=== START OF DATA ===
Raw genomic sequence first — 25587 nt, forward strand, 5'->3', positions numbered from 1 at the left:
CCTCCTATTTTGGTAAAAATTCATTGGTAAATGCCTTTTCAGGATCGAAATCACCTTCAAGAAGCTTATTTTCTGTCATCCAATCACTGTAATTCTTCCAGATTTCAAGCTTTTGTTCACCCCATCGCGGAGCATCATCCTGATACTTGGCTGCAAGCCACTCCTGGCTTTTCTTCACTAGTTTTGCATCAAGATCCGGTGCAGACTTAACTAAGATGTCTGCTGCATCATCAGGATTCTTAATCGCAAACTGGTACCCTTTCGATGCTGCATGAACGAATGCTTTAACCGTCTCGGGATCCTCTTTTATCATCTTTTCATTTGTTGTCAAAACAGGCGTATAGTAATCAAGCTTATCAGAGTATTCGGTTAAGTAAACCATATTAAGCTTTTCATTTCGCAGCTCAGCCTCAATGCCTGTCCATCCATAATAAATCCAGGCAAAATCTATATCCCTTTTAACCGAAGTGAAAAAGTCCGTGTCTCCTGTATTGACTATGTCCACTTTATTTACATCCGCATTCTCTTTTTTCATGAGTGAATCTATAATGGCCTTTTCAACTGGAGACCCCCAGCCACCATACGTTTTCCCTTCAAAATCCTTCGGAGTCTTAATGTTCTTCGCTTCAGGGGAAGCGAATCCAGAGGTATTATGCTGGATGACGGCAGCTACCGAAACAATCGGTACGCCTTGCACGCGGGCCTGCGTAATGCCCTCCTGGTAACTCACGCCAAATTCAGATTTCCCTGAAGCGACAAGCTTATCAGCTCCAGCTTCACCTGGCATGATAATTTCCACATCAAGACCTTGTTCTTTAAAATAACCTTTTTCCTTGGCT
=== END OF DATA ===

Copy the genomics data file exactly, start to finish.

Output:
Raw genomic sequence first — 25587 nt, forward strand, 5'->3', positions numbered from 1 at the left:
CCTCCTATTTTGGTAAAAATTCATTGGTAAATGCCTTTTCAGGATCGAAATCACCTTCAAGAAGCTTATTTTCTGTCATCCAATCACTGTAATTCTTCCAGATTTCAAGCTTTTGTTCACCCCATCGCGGAGCATCATCCTGATACTTGGCTGCAAGCCACTCCTGGCTTTTCTTCACTAGTTTTGCATCAAGATCCGGTGCAGACTTAACTAAGATGTCTGCTGCATCATCAGGATTCTTAATCGCAAACTGGTACCCTTTCGATGCTGCATGAACGAATGCTTTAACCGTCTCGGGATCCTCTTTTATCATCTTTTCATTTGTTGTCAAAACAGGCGTATAGTAATCAAGCTTATCAGAGTATTCGGTTAAGTAAACCATATTAAGCTTTTCATTTCGCAGCTCAGCCTCAATGCCTGTCCATCCATAATAAATCCAGGCAAAATCTATATCCCTTTTAACCGAAGTGAAAAAGTCCGTGTCTCCTGTATTGACTATGTCCACTTTATTTACATCCGCATTCTCTTTTTTCATGAGTGAATCTATAATGGCCTTTTCAACTGGAGACCCCCAGCCACCATACGTTTTCCCTTCAAAATCCTTCGGAGTCTTAATGTTCTTCGCTTCAGGGGAAGCGAATCCAGAGGTATTATGCTGGATGACGGCAGCTACCGAAACAATCGGTACGCCTTGCACGCGGGCCTGCGTAATGCCCTCCTGGTAACTCACGCCAAATTCAGATTTCCCTGAAGCGACAAGCTTATCAGCTCCAGCTTCACCTGGCATGATAATTTCCACATCAAGACCTTGTTCTTTAAAATAACCTTTTTCCTTGGCT